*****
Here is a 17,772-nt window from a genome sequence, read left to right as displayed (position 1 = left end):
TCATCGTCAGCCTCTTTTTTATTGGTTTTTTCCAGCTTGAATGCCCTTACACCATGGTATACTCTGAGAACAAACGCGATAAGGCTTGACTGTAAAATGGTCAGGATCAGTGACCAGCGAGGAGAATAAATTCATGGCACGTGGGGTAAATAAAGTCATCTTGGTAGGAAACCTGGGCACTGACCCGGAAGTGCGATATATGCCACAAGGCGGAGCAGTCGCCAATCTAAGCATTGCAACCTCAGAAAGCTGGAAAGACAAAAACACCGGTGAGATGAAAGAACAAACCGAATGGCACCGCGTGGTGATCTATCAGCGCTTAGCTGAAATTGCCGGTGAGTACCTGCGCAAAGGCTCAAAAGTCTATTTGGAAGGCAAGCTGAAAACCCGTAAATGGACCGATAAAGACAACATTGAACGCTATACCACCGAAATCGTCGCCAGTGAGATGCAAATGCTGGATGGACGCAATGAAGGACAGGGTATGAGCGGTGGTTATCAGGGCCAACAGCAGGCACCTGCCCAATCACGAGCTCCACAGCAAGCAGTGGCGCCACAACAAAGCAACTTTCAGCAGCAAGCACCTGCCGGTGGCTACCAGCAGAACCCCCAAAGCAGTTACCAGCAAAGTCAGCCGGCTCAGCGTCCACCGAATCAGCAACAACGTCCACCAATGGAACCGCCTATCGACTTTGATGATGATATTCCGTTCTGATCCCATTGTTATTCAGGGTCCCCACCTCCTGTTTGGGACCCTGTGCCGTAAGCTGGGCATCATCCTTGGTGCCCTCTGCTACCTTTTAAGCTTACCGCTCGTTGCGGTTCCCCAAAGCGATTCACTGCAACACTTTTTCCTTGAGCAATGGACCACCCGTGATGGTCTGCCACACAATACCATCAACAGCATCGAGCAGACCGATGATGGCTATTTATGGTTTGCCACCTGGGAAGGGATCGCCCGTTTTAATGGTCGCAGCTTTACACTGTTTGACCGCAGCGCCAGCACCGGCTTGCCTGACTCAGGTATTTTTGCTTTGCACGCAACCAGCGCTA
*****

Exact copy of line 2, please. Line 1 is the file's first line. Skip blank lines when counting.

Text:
TCATCGTCAGCCTCTTTTTTATTGGTTTTTTCCAGCTTGAATGCCCTTACACCATGGTATACTCTGAGAACAAACGCGATAAGGCTTGACTGTAAAATGGTCAGGATCAGTGACCAGCGAGGAGAATAAATTCATGGCACGTGGGGTAAATAAAGTCATCTTGGTAGGAAACCTGGGCACTGACCCGGAAGTGCGATATATGCCACAAGGCGGAGCAGTCGCCAATCTAAGCATTGCAACCTCAGAAAGCTGGAAAGACAAAAACACCGGTGAGATGAAAGAACAAACCGAATGGCACCGCGTGGTGATCTATCAGCGCTTAGCTGAAATTGCCGGTGAGTACCTGCGCAAAGGCTCAAAAGTCTATTTGGAAGGCAAGCTGAAAACCCGTAAATGGACCGATAAAGACAACATTGAACGCTATACCACCGAAATCGTCGCCAGTGAGATGCAAATGCTGGATGGACGCAATGAAGGACAGGGTATGAGCGGTGGTTATCAGGGCCAACAGCAGGCACCTGCCCAATCACGAGCTCCACAGCAAGCAGTGGCGCCACAACAAAGCAACTTTCAGCAGCAAGCACCTGCCGGTGGCTACCAGCAGAACCCCCAAAGCAGTTACCAGCAAAGTCAGCCGGCTCAGCGTCCACCGAATCAGCAACAACGTCCACCAATGGAACCGCCTATCGACTTTGATGATGATATTCCGTTCTGATCCCATTGTTATTCAGGGTCCCCACCTCCTGTTTGGGACCCTGTGCCGTAAGCTGGGCATCATCCTTGGTGCCCTCTGCTACCTTTTAAGCTTACCGCTCGTTGCGGTTCCCCAAAGCGATTCACTGCAACACTTTTTCCTTGAGCAATGGACCACCCGTGATGGTCTGCCACACAATACCATCAACAGCATCGAGCAGACCGATGATGGCTATTTATGGTTTGCCACCTGGGAAGGGATCGCCCGTTTTAATGGTCGCAGCTTTACACTGTTTGACCGCAGCGCCAGCACCGGCTTGCCTGACTCAGGTATTTTTGCTTTGCACGCAACCAGCGCTA